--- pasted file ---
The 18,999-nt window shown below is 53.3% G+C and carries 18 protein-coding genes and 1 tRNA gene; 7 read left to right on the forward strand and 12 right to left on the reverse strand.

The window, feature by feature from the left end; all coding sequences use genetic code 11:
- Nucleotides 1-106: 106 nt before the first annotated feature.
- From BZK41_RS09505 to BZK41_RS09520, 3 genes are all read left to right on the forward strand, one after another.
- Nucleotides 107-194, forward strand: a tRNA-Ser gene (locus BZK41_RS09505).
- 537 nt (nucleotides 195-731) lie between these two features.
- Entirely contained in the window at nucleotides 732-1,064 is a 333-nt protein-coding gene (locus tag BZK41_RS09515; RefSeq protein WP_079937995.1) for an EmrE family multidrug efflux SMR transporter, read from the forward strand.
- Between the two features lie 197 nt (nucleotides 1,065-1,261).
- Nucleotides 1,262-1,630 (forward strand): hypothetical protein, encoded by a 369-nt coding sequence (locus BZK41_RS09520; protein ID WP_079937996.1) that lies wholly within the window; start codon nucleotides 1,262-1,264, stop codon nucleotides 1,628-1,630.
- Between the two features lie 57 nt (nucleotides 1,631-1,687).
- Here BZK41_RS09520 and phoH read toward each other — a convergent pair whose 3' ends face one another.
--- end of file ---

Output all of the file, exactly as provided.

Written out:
The 18,999-nt window shown below is 53.3% G+C and carries 18 protein-coding genes and 1 tRNA gene; 7 read left to right on the forward strand and 12 right to left on the reverse strand.

The window, feature by feature from the left end; all coding sequences use genetic code 11:
- Nucleotides 1-106: 106 nt before the first annotated feature.
- From BZK41_RS09505 to BZK41_RS09520, 3 genes are all read left to right on the forward strand, one after another.
- Nucleotides 107-194, forward strand: a tRNA-Ser gene (locus BZK41_RS09505).
- 537 nt (nucleotides 195-731) lie between these two features.
- Entirely contained in the window at nucleotides 732-1,064 is a 333-nt protein-coding gene (locus tag BZK41_RS09515; RefSeq protein WP_079937995.1) for an EmrE family multidrug efflux SMR transporter, read from the forward strand.
- Between the two features lie 197 nt (nucleotides 1,065-1,261).
- Nucleotides 1,262-1,630 (forward strand): hypothetical protein, encoded by a 369-nt coding sequence (locus BZK41_RS09520; protein ID WP_079937996.1) that lies wholly within the window; start codon nucleotides 1,262-1,264, stop codon nucleotides 1,628-1,630.
- Between the two features lie 57 nt (nucleotides 1,631-1,687).
- Here BZK41_RS09520 and phoH read toward each other — a convergent pair whose 3' ends face one another.